Space & Innovation

Scientists To Build Synthetic Human Genomes

The ambitious proposal could lead to the creation of a human being without parents.

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In a major biotechnology development, a high-profile group of scientists and policymakers this week announced plans to create entirely synthetic human genomes -- the genetic "blueprints" for human life.

The announcement, published Thursday in the journal Science, officially launches The Human Genome Project-Write (HGP-write), a proposal to synthesize human genomes from scratch. HGP-write will build on the knowledge of the landmark Human Genome Project (officially HGP-read), which effectively mapped and sequenced the human genome for the first time.

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The first steps of the HGP-write initiative, outlined in this week's proposal, is to reduce the costs of engineering large genomes, including the human genome. The proposal also calls for an ethical framework for genome-scale engineering.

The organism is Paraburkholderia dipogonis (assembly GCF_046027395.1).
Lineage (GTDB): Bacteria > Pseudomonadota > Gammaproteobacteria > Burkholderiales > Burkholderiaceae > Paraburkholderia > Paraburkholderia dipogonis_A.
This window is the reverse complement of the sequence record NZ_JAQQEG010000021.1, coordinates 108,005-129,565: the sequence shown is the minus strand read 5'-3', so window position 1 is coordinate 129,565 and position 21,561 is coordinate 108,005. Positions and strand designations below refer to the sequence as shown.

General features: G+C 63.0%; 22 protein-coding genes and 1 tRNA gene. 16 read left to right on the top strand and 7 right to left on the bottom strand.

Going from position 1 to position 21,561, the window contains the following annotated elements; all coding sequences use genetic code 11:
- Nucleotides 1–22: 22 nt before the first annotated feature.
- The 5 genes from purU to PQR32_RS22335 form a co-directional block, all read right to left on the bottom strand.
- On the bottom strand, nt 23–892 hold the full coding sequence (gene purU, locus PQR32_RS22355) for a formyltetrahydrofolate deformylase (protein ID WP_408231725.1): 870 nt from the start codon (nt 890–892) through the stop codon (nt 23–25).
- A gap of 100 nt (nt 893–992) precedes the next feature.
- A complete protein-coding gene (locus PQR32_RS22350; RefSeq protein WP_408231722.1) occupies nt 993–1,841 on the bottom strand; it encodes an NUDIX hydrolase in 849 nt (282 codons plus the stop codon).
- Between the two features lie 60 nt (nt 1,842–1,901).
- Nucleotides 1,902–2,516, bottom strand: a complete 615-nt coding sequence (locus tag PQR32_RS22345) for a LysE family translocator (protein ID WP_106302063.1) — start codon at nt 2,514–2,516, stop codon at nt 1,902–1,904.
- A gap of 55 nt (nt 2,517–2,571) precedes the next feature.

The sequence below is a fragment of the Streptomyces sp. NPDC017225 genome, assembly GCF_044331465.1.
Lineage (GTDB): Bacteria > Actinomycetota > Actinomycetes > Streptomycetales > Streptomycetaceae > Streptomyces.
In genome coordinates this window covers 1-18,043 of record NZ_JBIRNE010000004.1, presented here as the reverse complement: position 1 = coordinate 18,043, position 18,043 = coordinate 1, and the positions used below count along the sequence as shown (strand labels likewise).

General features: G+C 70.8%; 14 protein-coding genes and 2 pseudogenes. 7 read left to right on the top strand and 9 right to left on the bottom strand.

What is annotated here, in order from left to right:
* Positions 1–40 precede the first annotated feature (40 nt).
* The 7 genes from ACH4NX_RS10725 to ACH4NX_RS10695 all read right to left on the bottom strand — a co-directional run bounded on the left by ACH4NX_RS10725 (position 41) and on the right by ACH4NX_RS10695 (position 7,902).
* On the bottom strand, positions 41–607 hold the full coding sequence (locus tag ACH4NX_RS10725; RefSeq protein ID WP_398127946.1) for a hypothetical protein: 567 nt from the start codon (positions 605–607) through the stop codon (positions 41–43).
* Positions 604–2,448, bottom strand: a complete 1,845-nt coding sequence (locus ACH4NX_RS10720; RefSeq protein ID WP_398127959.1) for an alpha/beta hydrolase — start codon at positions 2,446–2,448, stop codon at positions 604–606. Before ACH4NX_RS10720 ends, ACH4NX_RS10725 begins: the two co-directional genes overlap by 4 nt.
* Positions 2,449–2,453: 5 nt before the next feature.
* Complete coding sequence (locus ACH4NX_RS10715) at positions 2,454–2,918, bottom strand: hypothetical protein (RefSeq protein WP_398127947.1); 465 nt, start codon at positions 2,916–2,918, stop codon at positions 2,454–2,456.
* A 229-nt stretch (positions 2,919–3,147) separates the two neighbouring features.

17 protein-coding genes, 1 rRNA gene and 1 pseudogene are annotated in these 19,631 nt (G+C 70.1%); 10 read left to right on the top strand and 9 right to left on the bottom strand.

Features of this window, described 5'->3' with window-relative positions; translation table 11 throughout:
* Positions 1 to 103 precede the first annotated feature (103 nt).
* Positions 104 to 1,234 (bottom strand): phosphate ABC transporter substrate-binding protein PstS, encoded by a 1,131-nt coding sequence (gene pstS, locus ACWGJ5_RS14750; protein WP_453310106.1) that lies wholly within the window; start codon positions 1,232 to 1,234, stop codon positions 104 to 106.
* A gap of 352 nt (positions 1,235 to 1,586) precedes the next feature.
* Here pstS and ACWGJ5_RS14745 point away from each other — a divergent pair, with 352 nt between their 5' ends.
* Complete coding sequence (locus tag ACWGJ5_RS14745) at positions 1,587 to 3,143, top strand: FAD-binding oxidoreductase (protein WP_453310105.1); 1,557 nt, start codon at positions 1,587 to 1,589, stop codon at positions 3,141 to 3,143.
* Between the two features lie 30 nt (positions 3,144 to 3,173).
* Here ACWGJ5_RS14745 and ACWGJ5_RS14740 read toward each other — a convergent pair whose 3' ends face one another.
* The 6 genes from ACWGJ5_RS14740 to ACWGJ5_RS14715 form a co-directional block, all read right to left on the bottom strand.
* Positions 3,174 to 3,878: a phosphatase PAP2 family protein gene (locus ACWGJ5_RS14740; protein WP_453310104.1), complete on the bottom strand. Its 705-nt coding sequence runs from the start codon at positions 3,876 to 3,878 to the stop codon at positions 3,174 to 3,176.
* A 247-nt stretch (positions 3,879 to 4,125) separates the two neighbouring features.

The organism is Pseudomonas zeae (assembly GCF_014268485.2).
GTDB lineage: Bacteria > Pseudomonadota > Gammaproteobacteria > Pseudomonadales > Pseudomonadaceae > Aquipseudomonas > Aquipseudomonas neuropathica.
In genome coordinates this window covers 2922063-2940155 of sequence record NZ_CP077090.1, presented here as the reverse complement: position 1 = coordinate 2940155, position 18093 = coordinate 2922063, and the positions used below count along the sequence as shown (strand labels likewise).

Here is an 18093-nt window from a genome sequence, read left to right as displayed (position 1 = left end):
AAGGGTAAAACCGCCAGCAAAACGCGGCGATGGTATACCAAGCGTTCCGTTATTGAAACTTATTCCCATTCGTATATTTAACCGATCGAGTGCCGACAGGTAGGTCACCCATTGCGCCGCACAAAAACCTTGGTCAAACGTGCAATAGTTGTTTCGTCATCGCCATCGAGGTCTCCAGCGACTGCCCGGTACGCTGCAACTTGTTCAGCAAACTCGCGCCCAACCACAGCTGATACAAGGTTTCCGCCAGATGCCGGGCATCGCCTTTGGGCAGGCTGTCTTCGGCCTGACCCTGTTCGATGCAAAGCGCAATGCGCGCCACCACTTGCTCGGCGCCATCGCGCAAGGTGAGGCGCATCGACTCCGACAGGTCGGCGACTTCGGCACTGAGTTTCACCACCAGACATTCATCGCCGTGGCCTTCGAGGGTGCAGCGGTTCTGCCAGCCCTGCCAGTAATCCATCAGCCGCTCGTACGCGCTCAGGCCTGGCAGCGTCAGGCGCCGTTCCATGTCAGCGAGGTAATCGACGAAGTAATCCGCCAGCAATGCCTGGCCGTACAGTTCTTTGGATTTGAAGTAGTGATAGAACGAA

The project is expected to be enormously controversial. A fully engineered genome could make it possible to create made-to-order human beings with special genetic enhancements -- and without parents. But according to the scientists behind the proposal, their aim is much more limited and practical.

By creating synthetic human genomes from scratch, scientists hope to spur rapid development of radical new medical applications, such as growing replacement human organs or engineering cancer resistance. The authors say HGP-write will also accelerate research and development for vaccines, materials, energy sources, disease vector control and nutrition.

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This week's official proposal follows an invitation-only meeting held last month at Harvard University. That meeting drew criticism for being too secretive, but the team behind the HGP-write proposal now say they will seek public involvement to consider the project's legal and ethical implications.

The goal is to launch the first phase of the 10-year-project by the end of 2016, with more than $100 million in support from public and private sources. If you'd like to consider throwing in a few bucks, you can review the full proposal at Science.

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